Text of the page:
Drew Godinich, a spokesperson for the Fried for Governor campaign, also attacked Crist’s record on cannabis reform.

“Floridians deserve a new generation of leaders who will reform our broken criminal justice system and for a consistent, just marijuana policy,” Godinich wrote in a tweet.

“That’s what Nikki Fried has done as Agricultural Commissioner, and that’s what she’ll continue to do as Governor. Charlie now says he is [in] favor of reform—but has nothing to say for his record of decades in Tallahassee where he consistently favored harsh laws to punish Floridians. We need change, now.”

In his statement on Thursday, Crist acknowledged that, like many people, his stance on marijuana has changed over time. 

“And for me, it’s personal,” Crist said. “I lost an older sister. She had brain cancer several years ago. And I think about Margaret, and I think about how it wouldn’t have been as painful for her perhaps if marijuana had been legalized and the stigma taken off of it.”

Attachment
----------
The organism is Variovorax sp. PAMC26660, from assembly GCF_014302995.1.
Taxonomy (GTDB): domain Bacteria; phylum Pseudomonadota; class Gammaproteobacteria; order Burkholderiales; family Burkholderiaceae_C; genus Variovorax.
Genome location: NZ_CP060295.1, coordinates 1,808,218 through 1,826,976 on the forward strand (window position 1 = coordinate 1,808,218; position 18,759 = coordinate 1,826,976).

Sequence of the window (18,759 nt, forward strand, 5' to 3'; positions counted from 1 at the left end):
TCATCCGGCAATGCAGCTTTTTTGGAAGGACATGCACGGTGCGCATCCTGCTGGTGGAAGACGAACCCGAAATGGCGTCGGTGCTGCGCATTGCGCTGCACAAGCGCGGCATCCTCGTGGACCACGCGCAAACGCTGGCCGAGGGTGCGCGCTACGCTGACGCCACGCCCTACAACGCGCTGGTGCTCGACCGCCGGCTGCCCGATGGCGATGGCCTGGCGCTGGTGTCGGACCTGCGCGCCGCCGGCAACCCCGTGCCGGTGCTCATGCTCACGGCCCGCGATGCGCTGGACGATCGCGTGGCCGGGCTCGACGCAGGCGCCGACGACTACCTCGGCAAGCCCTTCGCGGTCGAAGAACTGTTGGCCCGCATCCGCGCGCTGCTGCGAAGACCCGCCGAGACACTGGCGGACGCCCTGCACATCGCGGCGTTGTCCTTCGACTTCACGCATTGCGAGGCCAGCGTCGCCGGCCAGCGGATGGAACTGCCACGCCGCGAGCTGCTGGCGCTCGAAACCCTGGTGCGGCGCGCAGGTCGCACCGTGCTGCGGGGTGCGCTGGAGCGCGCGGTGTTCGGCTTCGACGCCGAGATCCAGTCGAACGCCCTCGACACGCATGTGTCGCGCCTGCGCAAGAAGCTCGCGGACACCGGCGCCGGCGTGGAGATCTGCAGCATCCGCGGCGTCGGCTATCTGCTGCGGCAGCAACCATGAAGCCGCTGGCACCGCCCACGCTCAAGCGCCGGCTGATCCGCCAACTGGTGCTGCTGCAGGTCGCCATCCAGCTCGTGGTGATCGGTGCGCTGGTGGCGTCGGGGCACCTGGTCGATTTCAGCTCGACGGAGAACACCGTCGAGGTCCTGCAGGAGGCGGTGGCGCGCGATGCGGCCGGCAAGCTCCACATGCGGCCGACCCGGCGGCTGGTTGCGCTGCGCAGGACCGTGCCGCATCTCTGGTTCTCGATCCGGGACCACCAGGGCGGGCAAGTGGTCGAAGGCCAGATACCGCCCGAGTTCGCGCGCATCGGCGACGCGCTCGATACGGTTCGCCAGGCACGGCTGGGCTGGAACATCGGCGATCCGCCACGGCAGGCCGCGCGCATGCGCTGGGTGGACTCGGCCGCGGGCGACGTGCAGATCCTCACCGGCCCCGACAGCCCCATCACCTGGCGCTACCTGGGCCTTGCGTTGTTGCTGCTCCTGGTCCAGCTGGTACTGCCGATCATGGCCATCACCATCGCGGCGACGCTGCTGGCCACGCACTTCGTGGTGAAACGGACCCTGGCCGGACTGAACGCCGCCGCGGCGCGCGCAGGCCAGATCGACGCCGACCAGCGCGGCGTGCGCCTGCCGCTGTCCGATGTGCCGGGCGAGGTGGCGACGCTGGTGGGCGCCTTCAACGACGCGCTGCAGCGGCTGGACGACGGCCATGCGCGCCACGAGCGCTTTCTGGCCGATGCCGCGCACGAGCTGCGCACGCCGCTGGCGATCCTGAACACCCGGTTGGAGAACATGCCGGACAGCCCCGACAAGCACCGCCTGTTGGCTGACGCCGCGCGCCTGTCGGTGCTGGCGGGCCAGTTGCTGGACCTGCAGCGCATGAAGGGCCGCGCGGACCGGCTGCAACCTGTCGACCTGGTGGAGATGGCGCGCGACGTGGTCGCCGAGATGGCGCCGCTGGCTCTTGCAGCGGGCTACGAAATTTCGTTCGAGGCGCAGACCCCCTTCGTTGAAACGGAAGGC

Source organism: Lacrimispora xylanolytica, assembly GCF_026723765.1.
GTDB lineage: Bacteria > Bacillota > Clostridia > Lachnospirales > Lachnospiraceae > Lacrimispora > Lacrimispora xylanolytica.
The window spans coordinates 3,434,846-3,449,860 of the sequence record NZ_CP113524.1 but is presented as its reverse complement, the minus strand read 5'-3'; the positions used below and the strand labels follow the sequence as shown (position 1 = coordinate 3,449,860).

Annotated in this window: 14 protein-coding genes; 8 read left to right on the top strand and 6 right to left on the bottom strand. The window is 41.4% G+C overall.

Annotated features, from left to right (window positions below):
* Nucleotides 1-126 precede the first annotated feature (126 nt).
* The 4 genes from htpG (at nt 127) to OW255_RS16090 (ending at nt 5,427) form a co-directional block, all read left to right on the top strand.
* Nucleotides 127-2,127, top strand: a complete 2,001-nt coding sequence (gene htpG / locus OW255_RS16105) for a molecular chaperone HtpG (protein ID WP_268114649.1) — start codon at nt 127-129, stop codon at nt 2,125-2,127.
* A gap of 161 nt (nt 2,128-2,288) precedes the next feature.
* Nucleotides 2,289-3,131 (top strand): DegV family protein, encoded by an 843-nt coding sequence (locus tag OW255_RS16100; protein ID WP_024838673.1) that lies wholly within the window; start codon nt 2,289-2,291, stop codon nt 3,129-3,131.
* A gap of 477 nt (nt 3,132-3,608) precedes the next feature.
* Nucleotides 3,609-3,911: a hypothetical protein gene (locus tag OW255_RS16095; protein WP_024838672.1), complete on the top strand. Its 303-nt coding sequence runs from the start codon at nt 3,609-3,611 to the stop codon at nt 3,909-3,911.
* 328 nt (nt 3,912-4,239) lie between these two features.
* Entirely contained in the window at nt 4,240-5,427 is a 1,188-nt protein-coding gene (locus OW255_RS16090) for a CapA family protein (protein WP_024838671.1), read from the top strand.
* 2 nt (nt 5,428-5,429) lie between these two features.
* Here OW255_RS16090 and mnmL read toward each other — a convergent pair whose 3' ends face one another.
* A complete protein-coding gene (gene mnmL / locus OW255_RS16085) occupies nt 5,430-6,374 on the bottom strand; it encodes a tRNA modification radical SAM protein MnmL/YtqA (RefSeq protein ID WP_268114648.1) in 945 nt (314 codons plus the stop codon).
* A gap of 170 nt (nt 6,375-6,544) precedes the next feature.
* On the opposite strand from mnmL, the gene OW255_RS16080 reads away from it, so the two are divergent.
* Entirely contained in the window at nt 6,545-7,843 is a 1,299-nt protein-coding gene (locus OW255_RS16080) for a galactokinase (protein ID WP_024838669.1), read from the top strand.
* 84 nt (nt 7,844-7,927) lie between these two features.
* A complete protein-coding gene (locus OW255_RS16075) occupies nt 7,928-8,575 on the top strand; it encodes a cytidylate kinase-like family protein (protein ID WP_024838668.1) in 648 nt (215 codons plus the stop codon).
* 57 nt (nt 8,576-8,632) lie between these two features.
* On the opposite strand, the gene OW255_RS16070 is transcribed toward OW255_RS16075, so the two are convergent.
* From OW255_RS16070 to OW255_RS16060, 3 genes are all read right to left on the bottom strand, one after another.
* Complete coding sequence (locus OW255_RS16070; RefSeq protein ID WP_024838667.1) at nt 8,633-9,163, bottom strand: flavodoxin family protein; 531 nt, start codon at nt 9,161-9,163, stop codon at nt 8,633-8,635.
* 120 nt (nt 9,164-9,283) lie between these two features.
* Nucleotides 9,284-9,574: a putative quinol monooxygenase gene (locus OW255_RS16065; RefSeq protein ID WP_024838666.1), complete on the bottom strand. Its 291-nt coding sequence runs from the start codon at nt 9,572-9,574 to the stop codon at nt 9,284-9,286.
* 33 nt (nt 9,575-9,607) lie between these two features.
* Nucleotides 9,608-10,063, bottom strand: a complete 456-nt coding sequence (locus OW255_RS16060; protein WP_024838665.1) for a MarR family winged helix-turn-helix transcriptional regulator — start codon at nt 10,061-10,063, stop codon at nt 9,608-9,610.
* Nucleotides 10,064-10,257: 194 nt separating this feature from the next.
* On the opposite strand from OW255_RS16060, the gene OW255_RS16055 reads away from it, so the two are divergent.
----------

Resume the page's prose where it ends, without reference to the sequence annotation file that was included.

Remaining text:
Crist’s proposal to legalize marijuana is part of his four-point “Justice for All” plan to reform the state’s justice system, which he says has disproportionately impacted non-white Floridians. He also supports a sentencing reform plan, restoring voting rights to those with nonviolent felony convictions and legislation to give inmates rehabilitation credit for taking educational and life-skills classes.

The winner of the Democratic nomination for Florida governor will face current Republican Governor Ron DeSantis in next year’s general election. DeSantis is opposed to cannabis reform and said, “Not while I’m governor” when asked about marijuana legalization in 2019.

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Mississippi ‘Not Quite Ready’ to Implement Medical Cannabis